A small coastal community is pleading with a local forestry company to stop holding their beach to ransom.
Whirinaki Beach, in the Hawke's Bay, has been unswimmable for months, because of a broken wasterwater pipe leaking brown foamy water into the sea.
Warren Kohils and his family are sick of the leaking pipe which, they say, stole Whirinaki Beach from their community last September.
The shore is stained, the water is murky and the culprit is wastewater run-off from making wood pulp.
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At first it was thought to be algal bloom, but Pan Pac - the forestry company that owns the pipe - has since admitted the cause is actually a pipe rupture.
Mr Kohlis says Pan Pac has been breaching its resource consent for four months.
"They have a consent for 2.4 kilometres out. They have got a break in the pipe, and we believe they should stop discharging until the pipe is fixed," he says.
While it's not deemed to be a major health risk, the run-off can cause skin irritation. However, it has been hard to locate where the leak is.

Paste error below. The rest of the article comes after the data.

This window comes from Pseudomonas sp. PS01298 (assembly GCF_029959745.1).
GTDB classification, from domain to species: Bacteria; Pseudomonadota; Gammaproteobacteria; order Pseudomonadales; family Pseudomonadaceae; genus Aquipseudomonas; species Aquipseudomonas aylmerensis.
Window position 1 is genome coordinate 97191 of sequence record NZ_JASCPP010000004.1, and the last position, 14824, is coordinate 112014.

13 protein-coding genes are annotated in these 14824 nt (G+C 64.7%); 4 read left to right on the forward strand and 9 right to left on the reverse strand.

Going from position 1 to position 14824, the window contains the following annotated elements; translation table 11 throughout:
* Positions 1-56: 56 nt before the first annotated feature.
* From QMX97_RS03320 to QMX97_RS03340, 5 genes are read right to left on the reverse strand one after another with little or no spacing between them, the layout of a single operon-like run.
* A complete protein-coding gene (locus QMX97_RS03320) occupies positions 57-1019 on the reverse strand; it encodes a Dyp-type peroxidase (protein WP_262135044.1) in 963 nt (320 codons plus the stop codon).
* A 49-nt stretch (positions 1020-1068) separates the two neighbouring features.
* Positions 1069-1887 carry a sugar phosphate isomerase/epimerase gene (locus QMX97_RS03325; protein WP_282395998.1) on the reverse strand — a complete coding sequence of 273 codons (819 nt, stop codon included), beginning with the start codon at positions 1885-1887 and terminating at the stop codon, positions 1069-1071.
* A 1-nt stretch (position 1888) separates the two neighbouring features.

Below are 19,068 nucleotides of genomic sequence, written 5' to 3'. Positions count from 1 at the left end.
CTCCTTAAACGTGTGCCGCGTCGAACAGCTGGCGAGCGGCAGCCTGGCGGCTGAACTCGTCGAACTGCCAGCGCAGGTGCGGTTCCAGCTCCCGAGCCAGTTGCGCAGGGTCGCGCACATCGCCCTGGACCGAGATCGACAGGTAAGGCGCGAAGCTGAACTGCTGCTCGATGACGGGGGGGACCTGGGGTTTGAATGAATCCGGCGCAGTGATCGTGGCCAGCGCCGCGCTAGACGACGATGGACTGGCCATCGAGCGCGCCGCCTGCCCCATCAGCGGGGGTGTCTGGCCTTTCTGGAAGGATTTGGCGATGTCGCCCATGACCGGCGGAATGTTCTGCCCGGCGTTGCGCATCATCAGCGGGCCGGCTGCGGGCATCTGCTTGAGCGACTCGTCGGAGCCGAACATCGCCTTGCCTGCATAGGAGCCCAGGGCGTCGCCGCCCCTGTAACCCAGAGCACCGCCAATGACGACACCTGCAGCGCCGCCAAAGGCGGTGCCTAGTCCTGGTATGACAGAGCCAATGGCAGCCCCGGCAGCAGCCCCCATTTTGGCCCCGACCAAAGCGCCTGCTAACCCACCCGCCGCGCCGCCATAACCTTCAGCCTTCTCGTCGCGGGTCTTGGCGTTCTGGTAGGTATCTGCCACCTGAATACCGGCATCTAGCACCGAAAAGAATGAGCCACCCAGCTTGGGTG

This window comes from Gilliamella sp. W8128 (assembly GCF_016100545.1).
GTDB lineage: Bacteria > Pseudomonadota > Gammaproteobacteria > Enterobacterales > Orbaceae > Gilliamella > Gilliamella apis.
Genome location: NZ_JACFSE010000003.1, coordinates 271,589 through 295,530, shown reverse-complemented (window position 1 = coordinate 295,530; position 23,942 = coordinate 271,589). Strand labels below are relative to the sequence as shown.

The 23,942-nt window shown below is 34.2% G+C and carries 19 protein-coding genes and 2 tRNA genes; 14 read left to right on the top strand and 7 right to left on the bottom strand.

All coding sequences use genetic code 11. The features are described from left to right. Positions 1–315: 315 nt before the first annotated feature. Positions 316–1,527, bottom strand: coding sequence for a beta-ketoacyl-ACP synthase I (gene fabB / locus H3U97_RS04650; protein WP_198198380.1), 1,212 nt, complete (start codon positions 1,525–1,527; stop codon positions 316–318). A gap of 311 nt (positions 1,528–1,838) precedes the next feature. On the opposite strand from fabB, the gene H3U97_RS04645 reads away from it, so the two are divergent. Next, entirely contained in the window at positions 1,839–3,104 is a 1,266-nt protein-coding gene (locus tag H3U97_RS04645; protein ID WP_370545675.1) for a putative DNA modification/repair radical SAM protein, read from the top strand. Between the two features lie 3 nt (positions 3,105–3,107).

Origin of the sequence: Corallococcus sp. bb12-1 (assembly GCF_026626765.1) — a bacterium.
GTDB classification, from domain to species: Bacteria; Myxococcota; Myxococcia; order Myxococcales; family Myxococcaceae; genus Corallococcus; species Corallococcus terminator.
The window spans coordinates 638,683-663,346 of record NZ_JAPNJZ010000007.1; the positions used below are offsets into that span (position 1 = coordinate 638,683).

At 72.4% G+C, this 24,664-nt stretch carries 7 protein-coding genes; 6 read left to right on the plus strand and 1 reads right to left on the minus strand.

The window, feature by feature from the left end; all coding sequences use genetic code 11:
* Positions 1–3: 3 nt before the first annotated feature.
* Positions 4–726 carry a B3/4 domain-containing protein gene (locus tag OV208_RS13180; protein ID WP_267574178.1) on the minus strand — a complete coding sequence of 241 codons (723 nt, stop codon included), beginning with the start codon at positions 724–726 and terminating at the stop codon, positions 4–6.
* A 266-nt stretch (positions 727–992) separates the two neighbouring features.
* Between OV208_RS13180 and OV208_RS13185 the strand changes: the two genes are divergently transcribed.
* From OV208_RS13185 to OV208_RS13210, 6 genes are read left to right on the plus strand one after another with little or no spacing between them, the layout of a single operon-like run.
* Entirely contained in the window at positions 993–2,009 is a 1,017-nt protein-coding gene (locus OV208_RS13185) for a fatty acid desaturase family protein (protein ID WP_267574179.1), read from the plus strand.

"We've got a steel pipeline that is encased in concrete, and we've found where the concrete has split and somewhere beneath that the steel has been penetrated," Doug Ducker, Pan Pac managing director says.
He says the company is working as fast as it can to fix the problem.
"The adverse effects on residents have never come into consideration by the Hawke's Bay Regional Council, the Health Board or Pan Pac," Mr Kohlis says.
While the Hawke's Bay Regional Council (HBRC) admits it's frustrating, that's not enough to force Pan Pac to stop operating.
"Public health and environmental risks are sufficiently low that it doesn't warrant closing the mill down," James Palmer, HBRC chief executive says.
For Mr Kohlis and his son Glen, it feels like both Pan Pac and the council are turning a blind eye.
"As long as they [Pan Pac] have that pier out there, they can plod along as long as they want. The council isn't putting any pressure on them," Glen says.